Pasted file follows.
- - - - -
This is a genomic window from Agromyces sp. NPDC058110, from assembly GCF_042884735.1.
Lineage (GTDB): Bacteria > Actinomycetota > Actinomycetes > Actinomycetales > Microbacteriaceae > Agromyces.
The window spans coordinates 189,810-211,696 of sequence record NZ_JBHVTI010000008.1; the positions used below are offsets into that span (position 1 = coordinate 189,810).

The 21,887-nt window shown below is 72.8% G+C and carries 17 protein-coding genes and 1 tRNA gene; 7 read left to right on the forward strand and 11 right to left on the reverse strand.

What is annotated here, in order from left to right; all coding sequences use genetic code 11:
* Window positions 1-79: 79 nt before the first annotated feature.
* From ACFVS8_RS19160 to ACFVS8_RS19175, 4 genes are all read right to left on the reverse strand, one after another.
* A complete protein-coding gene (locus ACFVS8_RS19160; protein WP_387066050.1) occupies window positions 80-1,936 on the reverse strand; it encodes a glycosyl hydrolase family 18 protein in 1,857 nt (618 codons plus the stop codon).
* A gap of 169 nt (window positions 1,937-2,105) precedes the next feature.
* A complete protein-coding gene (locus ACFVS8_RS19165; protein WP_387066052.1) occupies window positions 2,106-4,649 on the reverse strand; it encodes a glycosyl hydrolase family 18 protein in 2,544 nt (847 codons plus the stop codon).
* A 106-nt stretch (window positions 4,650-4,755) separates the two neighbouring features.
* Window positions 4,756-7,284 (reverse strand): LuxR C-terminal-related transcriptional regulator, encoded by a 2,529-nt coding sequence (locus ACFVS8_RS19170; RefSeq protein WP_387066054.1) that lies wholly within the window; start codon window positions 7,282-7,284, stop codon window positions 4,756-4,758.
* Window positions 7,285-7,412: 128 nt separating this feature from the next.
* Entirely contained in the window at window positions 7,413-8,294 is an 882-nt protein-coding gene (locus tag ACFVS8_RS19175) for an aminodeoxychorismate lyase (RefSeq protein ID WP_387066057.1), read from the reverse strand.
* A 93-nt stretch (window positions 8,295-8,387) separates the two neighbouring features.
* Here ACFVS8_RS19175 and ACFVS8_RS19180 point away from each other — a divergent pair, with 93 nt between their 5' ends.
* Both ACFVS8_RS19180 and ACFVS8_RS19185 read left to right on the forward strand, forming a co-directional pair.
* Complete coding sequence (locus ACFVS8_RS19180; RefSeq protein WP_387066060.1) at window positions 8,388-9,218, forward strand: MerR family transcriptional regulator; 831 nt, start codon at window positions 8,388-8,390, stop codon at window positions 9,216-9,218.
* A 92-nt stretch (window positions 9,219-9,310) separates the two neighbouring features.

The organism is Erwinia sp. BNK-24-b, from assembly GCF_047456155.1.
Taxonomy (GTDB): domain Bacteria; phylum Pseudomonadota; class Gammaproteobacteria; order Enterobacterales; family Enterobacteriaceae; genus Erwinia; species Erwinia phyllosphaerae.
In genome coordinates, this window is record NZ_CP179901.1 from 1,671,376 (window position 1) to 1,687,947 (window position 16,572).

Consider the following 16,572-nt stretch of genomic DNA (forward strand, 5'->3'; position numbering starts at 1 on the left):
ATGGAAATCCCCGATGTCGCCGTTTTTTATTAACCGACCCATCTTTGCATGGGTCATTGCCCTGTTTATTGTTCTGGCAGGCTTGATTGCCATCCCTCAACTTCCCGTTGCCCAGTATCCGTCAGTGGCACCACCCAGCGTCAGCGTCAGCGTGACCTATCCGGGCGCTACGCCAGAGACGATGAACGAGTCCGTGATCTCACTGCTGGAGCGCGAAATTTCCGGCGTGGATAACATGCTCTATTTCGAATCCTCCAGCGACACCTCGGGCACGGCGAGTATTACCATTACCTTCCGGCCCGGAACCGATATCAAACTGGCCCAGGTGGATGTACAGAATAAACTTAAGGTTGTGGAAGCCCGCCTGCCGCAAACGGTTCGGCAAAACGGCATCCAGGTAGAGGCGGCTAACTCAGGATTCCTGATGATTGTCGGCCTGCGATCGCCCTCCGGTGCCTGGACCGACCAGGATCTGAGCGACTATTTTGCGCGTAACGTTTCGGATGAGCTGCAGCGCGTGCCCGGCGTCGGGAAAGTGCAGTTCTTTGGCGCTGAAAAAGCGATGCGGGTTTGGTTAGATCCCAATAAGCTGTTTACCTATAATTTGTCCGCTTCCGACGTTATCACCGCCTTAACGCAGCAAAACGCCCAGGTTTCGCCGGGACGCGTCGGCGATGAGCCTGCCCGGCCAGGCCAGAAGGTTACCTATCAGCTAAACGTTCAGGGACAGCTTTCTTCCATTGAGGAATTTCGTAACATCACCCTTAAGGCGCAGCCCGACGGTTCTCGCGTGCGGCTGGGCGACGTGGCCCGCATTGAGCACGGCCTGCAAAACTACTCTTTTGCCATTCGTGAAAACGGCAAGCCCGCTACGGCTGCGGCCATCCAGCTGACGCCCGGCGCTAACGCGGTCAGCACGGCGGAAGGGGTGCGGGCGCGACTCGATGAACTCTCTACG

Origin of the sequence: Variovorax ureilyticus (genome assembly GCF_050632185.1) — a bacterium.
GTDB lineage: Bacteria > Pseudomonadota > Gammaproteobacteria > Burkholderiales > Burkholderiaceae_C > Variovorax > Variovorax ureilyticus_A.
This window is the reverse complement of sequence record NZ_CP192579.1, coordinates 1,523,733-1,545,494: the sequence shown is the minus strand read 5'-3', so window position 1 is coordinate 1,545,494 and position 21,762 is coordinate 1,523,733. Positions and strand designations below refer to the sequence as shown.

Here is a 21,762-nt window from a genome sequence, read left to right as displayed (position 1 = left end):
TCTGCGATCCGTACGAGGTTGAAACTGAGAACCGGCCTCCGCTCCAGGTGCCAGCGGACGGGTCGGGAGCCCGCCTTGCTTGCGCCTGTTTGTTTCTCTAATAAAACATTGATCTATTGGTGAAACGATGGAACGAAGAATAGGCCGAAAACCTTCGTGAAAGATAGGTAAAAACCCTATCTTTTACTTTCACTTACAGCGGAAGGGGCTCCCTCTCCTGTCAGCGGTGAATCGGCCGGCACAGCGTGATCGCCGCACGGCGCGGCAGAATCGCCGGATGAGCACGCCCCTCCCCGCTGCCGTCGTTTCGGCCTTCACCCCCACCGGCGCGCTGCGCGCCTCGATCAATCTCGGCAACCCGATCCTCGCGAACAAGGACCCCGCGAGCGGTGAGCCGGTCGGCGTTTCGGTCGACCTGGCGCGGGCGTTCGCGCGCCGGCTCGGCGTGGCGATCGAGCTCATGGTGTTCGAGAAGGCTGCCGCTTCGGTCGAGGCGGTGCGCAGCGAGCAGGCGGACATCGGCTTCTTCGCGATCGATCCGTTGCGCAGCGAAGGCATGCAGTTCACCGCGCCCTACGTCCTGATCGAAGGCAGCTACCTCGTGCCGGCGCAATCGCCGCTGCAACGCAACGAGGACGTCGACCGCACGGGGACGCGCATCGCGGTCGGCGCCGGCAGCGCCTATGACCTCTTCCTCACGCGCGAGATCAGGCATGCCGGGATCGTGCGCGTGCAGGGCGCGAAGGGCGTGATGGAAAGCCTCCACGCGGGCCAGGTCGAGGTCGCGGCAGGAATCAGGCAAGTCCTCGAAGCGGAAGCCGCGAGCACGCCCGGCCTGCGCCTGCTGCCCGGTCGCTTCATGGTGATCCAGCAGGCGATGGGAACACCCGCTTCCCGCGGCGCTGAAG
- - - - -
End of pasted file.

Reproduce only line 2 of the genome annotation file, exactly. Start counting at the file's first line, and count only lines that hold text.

Lineage (GTDB): Bacteria > Actinomycetota > Actinomycetes > Actinomycetales > Microbacteriaceae > Agromyces.